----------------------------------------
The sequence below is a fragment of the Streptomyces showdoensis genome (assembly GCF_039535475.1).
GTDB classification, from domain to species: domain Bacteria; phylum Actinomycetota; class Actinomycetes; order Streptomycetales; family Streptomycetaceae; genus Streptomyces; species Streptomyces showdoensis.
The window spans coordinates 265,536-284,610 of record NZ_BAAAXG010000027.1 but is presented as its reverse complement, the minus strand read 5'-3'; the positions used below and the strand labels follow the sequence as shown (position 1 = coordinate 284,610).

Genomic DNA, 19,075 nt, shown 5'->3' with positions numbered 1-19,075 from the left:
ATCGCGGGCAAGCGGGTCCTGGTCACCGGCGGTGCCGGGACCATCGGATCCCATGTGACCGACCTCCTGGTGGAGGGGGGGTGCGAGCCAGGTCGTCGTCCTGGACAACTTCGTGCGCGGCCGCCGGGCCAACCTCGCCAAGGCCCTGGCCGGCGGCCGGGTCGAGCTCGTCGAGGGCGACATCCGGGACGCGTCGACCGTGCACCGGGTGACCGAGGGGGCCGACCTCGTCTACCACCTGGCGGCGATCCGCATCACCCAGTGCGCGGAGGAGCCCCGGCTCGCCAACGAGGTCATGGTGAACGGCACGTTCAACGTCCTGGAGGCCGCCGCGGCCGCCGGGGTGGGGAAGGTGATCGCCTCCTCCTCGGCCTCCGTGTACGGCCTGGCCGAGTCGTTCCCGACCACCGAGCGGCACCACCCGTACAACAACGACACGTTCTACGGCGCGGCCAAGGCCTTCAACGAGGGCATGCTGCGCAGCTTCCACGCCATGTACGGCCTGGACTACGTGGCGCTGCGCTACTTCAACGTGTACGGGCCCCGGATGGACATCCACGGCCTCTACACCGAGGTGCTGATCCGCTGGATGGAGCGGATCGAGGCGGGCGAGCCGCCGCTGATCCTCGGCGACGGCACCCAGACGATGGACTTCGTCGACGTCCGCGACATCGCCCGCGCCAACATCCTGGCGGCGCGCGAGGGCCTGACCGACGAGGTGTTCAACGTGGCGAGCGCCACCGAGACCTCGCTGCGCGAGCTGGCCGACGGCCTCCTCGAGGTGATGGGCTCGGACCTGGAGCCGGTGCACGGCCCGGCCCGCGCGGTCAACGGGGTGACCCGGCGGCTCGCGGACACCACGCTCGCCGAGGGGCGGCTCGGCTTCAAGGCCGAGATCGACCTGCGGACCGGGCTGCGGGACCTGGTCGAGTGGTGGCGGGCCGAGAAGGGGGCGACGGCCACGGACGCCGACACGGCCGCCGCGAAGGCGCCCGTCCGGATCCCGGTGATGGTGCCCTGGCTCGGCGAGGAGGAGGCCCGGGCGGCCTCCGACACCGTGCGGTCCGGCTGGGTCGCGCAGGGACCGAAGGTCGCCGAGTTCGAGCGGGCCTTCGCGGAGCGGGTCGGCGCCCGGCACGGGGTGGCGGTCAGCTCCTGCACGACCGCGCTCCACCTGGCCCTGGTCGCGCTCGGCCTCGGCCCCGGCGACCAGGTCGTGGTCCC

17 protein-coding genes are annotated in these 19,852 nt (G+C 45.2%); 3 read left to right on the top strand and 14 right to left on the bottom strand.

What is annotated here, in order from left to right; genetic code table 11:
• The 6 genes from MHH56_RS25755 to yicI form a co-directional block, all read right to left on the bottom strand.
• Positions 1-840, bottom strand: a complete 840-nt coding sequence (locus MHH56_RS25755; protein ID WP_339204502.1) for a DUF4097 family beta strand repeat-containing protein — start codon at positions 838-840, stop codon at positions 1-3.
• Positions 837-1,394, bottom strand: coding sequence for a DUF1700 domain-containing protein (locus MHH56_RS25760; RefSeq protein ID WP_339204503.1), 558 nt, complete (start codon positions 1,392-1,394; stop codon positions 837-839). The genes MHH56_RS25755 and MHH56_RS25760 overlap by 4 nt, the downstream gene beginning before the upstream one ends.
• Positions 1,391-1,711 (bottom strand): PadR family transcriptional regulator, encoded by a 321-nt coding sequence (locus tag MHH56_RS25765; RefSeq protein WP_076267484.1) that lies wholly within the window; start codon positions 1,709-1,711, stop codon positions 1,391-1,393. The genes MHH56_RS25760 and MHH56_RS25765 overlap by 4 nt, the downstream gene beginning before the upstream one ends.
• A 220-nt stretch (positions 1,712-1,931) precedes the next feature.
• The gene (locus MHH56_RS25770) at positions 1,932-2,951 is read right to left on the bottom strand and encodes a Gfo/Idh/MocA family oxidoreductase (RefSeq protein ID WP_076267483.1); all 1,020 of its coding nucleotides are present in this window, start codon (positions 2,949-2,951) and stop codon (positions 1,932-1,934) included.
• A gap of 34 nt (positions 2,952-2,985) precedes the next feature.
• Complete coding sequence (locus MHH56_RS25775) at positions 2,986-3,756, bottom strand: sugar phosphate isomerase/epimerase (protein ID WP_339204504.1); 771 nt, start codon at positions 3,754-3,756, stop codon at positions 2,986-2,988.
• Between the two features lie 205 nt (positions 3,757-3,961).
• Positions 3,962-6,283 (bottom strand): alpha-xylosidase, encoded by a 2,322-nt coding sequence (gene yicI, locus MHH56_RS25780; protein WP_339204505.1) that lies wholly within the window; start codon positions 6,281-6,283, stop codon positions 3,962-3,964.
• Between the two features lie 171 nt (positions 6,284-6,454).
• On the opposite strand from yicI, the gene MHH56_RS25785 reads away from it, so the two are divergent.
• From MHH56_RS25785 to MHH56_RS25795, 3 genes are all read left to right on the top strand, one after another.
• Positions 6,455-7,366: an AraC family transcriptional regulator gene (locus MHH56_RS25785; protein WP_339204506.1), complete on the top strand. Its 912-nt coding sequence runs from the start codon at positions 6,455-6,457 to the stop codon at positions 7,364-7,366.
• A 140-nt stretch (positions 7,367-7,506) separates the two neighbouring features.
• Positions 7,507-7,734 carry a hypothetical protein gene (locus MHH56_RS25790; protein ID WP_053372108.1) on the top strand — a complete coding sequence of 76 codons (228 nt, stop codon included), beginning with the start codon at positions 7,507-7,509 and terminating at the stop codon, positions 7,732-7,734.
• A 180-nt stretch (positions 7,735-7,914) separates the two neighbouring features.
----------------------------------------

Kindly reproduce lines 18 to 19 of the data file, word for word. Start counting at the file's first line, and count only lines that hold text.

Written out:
• Between the two features lie 171 nt (positions 6,284-6,454).
• On the opposite strand from yicI, the gene MHH56_RS25785 reads away from it, so the two are divergent.